Scam Alert: Bank of Mauritius warns against suspect SWIFT messages
In the last few days, fraudulent SWIFT messages have been circulated to the public under the logo and the seal of BOM alerting individuals of the pending credit of a huge sum of money to their bank account and requesting for the recipient’s bank account details. (Image: Switched)
Got a SWIFT message over e-mail with the logo of Bank of Mauritius (BOM) attempting to convince you that you will receive a huge sum of money in your bank account if you provide your bank details? Beware! You are at risk of falling prey to a phishing scam.
In the last few days, fraudulent SWIFT messages have been circulated to the public under the logo and the seal of BOM alerting individuals of the pending credit of a huge sum of money to their bank account and requesting for the recipient’s bank account details.
These communications have all the signs of a classical phishing scam, where phishing refers to an attempt to acquire information such as usernames, passwords, and credit card details by masquerading as a trustworthy entity through e-mails or other electronic media.
To make clear why you should immediately be on the lookout if you receive such an e-mail, you must know that the central bank does not maintain accounts in favor of individual customers.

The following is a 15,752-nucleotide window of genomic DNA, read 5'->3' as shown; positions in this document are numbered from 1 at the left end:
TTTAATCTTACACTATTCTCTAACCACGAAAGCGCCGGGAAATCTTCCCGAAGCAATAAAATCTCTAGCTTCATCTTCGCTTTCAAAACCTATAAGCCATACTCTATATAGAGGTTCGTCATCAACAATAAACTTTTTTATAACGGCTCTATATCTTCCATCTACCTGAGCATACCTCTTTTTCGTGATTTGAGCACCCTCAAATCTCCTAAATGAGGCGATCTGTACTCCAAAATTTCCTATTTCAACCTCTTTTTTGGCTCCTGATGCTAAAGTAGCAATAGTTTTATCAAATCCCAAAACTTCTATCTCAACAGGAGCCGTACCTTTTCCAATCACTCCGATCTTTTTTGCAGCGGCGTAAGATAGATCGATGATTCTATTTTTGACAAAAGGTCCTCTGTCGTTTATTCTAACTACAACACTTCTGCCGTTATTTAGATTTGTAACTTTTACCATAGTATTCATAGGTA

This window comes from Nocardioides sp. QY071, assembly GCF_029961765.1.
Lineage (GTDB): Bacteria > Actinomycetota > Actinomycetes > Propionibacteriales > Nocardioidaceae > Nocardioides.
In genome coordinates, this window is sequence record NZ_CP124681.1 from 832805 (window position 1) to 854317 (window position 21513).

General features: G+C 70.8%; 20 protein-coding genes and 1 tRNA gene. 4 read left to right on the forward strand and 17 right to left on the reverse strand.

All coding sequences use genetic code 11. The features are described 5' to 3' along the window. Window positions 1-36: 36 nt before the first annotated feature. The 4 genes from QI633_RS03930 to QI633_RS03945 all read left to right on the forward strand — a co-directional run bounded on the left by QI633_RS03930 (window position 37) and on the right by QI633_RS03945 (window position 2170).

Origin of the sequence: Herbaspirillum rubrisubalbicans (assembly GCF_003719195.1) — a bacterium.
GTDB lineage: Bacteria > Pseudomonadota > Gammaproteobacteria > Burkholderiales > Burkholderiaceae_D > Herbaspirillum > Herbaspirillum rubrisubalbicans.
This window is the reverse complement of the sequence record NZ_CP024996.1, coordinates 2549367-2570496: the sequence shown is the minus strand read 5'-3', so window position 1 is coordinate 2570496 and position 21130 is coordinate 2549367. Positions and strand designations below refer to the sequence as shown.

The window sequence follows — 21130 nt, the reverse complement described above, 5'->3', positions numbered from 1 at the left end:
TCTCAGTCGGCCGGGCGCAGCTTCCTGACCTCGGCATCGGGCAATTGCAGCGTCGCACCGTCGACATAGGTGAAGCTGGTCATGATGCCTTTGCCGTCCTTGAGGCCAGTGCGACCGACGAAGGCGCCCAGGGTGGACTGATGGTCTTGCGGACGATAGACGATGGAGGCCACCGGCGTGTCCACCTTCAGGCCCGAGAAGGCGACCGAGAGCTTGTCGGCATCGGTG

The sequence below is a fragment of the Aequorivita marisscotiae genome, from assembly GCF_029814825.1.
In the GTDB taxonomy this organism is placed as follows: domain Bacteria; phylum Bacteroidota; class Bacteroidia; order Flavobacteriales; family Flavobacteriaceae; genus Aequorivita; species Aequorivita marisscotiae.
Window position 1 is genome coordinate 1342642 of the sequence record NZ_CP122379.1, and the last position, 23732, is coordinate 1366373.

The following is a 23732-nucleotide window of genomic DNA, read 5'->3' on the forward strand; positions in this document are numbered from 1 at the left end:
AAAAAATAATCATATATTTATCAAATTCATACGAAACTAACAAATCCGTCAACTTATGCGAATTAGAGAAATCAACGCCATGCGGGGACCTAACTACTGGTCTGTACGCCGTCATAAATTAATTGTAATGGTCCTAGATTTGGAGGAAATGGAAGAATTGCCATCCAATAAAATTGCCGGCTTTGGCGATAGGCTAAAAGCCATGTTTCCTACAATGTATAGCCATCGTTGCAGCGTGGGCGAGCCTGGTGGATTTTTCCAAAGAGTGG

BOM only maintains accounts for financial institutions licensed by it, the government, and some select corporate entities, and accordingly, is not in a position to provide any clearance for individual funds transfers, an act that is implied in the fraudulent SWIFT message.
Also, SWIFT (Society for Worldwide Interbank Financial Telecommunication) does not pertain to individual transactions, but provides a secure payment network that allows financial and non-financial institutions, such as corporates, to transfer financial transactions through a ‘financial message’.
In a recent communiqué, BOM has warned the public at large that they could fall victim to this scam and has cautioned them against providing their bank details to any person if they receive such messages.
Whoever feels that they have been scammed are recommended to report the matter to the police to avoid the misuse of their personal financial information.
Additional information on these fraudulent schemes has been provided on the bank’s website in order to raise public awareness on risks associated with such illegal financial schemes.
The central bank has also encouraged the public to bring to its attention any suspicious information and suspect communication.
The communiqué goes on to inform the public that the bank is not responsible for any misuse of the bank’s name, logo and address intended to defraud the public.
Before taking any further action, those who are not sure about the authenticity of an email, letter or telephone communication allegedly from, for, or on behalf of the bank and/or its officials, are requested to call on 202 3820 or send an email on email@example.com.